Institutions rarely vote themselves out of existence. Not if they still have money in their budgets. Large institutions in particular have an almost genetic propensity to cling to life even after their reasons for being have vanished.
That’s why I don’t expect NATO, which will gather in Chicago later this month, to suddenly declare game over and disband -- even though the alliance’s rationale has become wafer-thin. The Soviet Union is no more, al-Qaeda is a spent force, and NATO members are rushing for the door in Afghanistan. Indeed, most of Europe is cutting back on military spending, and the debt-saddled region has a diminished appetite for intervention.
But instead of initiating its own “mission accomplished” moment, NATO is about to hold its largest summit ever, with representatives from 60 countries and international organizations. In Chicago, NATO will be spending over $40 million on a meeting to talk about how to do more with less. Even without a mind reader in attendance, it sounds like a greater waste of money than the General Services Administration get-together in Las Vegas.
And NATO’s new raison d’etre sounds awful weak. “With the financial crisis in Europe, severe deficit reduction measures in the United States and increased pressure on defence budgets, NATO’s added value is to help countries work together,” announces the NATO website. “NATO has the capacity to connect forces and manage multinational projects.”
In other words, NATO is repositioning itself as a combination party planner and life coach for the military-industrial complex. It will no longer identify a larger civilizational goal for the alliance. It will simply connect members and help them work together. Maybe the next NATO secretary general should be Mark Zuckerberg.
But all this emphasis on connecting and togetherness will not keep NATO in business. NATO is designed to wage war, not make nice, and threat is the oxygen that keeps the alliance breathing. That’s why the Libya operation, which officially ended last October, was so critical. It was for NATO what the Grenada invasion was for the United States back in 1983: a relatively rapid operation to wipe away the stain of ignominy associated with past failure (Vietnam, Afghanistan). NATO officials not surprisingly hailed the operation as a huge success. Damon Wilson of the NATO-friendly Atlantic Council called the effort “a shot in the arm for the alliance. Libya’s an operation that shows our allies can step up and take a leadership role in military operations.”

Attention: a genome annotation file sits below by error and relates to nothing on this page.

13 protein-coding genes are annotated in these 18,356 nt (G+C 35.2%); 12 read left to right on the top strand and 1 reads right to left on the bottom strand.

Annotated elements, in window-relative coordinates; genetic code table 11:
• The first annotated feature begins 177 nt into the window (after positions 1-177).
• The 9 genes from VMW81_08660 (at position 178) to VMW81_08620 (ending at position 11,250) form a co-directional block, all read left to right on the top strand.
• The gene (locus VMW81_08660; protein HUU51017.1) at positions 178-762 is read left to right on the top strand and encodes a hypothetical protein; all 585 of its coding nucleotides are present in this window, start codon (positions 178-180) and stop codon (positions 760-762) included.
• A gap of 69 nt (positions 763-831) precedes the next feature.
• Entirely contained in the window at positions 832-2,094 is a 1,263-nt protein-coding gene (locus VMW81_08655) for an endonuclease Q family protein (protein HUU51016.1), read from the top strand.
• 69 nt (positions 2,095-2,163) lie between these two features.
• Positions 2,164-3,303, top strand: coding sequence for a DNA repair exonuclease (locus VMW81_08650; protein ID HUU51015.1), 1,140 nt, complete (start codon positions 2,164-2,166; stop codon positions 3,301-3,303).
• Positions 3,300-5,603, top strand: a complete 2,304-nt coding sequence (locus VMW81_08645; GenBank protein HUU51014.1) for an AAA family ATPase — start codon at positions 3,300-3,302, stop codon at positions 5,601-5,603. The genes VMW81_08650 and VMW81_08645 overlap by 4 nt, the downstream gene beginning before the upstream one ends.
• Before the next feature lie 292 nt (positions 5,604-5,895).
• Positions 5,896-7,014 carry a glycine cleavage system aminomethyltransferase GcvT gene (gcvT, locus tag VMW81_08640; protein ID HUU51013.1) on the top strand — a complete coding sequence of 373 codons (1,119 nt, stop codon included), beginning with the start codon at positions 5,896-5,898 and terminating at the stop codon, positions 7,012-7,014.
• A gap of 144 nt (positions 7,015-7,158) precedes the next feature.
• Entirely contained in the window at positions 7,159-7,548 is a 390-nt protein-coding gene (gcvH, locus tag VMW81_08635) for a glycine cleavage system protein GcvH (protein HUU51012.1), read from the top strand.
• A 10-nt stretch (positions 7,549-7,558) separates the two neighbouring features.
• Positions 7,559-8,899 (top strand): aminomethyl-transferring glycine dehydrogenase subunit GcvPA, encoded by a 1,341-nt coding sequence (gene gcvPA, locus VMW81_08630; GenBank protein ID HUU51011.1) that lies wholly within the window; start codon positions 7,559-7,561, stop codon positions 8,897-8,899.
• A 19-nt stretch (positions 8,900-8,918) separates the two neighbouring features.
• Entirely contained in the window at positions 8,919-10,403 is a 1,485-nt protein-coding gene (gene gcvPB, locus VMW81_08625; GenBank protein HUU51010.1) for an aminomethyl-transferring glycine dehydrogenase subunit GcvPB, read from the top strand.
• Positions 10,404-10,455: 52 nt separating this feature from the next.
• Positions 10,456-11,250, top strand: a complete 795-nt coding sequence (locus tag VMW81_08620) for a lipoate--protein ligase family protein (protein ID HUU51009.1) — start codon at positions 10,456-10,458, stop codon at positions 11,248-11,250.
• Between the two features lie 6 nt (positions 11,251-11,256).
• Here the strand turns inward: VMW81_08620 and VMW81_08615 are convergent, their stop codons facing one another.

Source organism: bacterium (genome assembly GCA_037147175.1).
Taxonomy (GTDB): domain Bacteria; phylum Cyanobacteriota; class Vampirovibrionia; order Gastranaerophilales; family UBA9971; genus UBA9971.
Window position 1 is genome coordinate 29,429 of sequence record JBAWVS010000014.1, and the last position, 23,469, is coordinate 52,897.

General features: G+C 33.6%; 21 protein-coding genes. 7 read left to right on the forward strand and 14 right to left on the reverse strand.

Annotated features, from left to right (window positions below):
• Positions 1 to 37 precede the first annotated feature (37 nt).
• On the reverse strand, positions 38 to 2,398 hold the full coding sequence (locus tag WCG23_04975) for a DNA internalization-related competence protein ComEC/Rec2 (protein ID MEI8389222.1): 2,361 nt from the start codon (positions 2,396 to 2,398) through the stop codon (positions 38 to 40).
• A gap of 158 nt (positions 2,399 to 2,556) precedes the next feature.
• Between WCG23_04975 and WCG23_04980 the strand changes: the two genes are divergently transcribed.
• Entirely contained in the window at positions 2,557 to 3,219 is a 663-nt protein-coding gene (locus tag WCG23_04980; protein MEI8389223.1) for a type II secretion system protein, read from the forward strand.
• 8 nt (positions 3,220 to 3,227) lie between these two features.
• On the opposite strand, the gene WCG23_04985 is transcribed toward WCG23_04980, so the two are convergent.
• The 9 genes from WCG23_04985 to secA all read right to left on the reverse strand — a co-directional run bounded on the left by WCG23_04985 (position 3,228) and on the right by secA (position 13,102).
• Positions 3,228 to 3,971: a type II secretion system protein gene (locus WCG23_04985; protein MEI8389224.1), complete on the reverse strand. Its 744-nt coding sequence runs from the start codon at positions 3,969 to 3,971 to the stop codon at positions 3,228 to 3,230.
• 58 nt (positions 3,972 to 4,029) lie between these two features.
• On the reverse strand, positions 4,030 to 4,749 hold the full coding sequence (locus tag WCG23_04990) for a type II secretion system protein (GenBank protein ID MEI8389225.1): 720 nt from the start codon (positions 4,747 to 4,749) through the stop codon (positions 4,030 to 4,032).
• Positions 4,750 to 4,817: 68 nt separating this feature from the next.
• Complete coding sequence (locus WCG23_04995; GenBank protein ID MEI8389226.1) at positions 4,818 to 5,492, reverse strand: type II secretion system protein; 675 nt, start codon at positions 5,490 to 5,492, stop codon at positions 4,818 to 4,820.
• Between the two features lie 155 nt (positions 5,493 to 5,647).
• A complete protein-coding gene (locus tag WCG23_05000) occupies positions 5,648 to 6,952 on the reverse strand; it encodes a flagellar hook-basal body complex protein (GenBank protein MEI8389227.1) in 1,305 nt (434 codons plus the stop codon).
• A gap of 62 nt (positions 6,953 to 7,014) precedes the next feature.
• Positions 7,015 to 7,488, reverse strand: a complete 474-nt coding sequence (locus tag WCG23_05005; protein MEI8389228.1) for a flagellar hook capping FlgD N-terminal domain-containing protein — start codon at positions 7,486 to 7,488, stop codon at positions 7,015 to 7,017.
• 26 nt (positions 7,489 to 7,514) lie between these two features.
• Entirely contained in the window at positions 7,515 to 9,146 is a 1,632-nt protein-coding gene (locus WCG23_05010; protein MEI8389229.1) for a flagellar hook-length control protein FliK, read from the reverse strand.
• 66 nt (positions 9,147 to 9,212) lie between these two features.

Although Gaddafi is indeed dead and gone, the Libya conflict revealed that NATO is held together by little more than duct tape and caulking. Only eight of the 28 members participated in the operation, and the United States did the bulk of the heavy lifting. NATO without Washington lacks surveillance capabilities, unmanned drones, and air-to-air refueling. A period of further austerity will only deepen the political and technological cleavages that the Libya attack revealed.
Two years ago, I argued that NATO was suffering from a “terminal illness” as a result of its failures in Afghanistan. The Libya “treatment,” despite its woeful side effects, suggests a different method of saving the patient. It’s not a fancy new drug. It’s something that kept the alliance alive back in the 1990s after the collapse of the Soviet Union.
Libya represents the return of the rogues. But as with most sequels, this one lacks even the marginal plausibility of the original.
Back in the 1990s, the Clinton administration identified a set of countries as “rogue states” that threatened global security. These were not just governments that behaved badly toward their own citizens; they posed much wider risks of terrorism, WMD proliferation, and conventional war. It was a flimsy concept, particularly since the United States was happily partnering with all manner of rogues by any other name (Israel, Saudi Arabia, Egypt, Pakistan, and so on). Since Anthony Lake articulated the concept in a 1994 Foreign Affairs article, the United States with NATO assistance has knocked off Iraq, Afghanistan, and Libya. The current list is shorter, but the names are familiar: North Korea, Iran, and Syria.
Iran is a key concern of NATO, but it’s a concern expressed rather elliptically. Although the United States speaks of keeping all options on the table, including military ones, in its efforts to restrain Iran’s nuclear program, NATO focuses instead on building a missile defense system against largely unspecified enemies. After tweaking the Bush administration’s controversial plan for Europe, the Obama team has begun to roll out the new system, with an early warning radar station going on line in Turkey in January. Poland and Romania will also be hosting Aegis radars